In response to a catastrophic economic crisis and soaring Christian migration, a leading Catholic charity has launched an aid programme enabling 30,000 pupils and 6,000 teachers to return to Lebanese Church schools.
Aid to the Church in Need (ACN), a charity that supports persecuted Christians, unveiled a raft of initiatives worth £1.98million, including stipends for teachers, aid for struggling families and help for students at 89 assisted schools.
Dr Caroline Hull, National Director, ACN (UK), said: “Having recently come back from a trip to Lebanon, I know first-hand how vital Catholic schools are to Lebanese society, but also how urgent the situation is for education in the country.
“Schools are without paper, pens and textbooks. Teachers are few, the children are hungry, and electricity is available only two hours per day. Yet, very recently these schools were providing high-quality education to happy, healthy children.”
According to the World Bank, Lebanon is facing a severe economic crisis, with the economy having contracted by nearly 60 percent since 2019, the Lebanese lire declining in value by 90 percent, and almost 75 percent of the population living in poverty.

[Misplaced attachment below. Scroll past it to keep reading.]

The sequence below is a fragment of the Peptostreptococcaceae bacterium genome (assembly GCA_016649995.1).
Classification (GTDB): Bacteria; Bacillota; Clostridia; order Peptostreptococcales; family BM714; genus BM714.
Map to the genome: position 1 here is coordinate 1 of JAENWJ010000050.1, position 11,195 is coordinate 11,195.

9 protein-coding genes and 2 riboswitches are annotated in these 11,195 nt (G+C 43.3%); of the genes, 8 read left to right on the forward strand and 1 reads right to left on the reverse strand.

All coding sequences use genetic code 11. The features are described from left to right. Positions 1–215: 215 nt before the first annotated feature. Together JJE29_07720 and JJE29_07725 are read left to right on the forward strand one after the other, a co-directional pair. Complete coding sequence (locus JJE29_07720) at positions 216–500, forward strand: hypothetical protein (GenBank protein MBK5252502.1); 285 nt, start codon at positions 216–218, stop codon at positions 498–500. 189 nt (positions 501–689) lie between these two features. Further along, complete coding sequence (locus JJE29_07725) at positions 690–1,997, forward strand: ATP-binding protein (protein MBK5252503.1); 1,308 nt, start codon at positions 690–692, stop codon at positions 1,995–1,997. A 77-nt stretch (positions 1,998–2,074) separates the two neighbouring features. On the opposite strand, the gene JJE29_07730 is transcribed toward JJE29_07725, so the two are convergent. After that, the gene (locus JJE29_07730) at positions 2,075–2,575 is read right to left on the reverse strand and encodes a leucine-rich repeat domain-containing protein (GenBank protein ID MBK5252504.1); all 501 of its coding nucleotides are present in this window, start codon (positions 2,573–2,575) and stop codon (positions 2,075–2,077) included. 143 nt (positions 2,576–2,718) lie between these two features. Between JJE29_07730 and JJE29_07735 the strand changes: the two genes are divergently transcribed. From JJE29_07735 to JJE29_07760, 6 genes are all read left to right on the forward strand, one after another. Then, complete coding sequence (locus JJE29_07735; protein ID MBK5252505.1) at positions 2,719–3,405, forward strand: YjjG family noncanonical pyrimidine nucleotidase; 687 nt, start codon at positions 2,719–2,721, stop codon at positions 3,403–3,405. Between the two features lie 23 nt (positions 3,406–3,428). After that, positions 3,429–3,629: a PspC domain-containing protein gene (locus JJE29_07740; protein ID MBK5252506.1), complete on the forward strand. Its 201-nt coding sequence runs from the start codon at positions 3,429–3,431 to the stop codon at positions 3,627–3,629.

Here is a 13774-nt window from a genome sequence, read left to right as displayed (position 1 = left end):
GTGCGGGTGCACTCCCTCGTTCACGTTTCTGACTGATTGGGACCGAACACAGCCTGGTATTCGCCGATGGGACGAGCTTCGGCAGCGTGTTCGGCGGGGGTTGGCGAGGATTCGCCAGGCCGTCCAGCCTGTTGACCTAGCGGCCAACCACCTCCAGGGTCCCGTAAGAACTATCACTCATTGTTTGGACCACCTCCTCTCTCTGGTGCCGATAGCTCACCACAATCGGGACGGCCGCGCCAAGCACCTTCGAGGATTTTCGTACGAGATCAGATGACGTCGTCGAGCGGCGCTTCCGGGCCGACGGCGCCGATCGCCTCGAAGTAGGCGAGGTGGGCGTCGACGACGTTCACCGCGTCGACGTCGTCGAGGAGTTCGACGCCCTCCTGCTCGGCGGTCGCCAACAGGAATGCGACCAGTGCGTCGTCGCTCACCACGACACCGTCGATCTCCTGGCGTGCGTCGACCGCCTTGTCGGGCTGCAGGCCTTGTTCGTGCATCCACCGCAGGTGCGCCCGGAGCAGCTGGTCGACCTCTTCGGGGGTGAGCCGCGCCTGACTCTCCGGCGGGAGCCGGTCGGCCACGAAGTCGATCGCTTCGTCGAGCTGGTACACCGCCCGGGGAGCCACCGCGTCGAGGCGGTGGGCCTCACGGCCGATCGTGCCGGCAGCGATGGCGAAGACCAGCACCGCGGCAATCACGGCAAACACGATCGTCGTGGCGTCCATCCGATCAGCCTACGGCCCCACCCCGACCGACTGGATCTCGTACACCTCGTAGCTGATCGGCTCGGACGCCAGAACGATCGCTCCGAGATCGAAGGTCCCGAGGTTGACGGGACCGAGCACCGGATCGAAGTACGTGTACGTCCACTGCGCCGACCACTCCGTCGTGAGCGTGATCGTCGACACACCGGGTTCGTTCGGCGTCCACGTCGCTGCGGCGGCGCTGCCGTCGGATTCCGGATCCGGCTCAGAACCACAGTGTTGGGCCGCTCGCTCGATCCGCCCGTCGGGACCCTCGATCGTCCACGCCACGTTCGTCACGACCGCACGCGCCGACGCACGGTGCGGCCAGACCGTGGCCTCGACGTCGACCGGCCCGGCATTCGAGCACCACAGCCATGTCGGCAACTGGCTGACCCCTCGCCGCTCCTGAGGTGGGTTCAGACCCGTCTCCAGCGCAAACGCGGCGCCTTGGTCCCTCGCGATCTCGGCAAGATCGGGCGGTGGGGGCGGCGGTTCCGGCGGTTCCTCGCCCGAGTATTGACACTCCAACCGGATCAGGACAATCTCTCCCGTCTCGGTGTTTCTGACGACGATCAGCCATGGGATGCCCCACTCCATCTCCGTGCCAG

Around 185,000 pupils aged between six and 18, Muslim and Christian, attend 250 Catholic schools in the country.
Dr Hull said: “During the last academic year, due to migration or financial difficulties, one in 10 children left school in Lebanon. Many schools are at risk of going bankrupt, they can barely afford to pay teachers and sustain themselves.
“There are also issues to do with power and electricity supply, with schools reliant on access to private generators during frequent power outages.
“Like in many parts of the Middle East, Lebanese Christianity faces a huge threat from high levels of migration. Keeping schools open will help preserve the Christian presence massively.”
Because Christian and Muslim students work side-by-side in Catholic schools in Lebanon, Dr Hull highlighted concerns that their closure would have extremely harmful effects for religious co-existence in the country, and the rest of the Middle East.
She said: “Lebanese Catholic schools are a beacon of interreligious harmony, an example of hope for not just the country, but the region as a whole.”
Dr Hull added: “It is only thanks to the help from our generous benefactors that we are able to provide this vital service to Lebanese Christians.”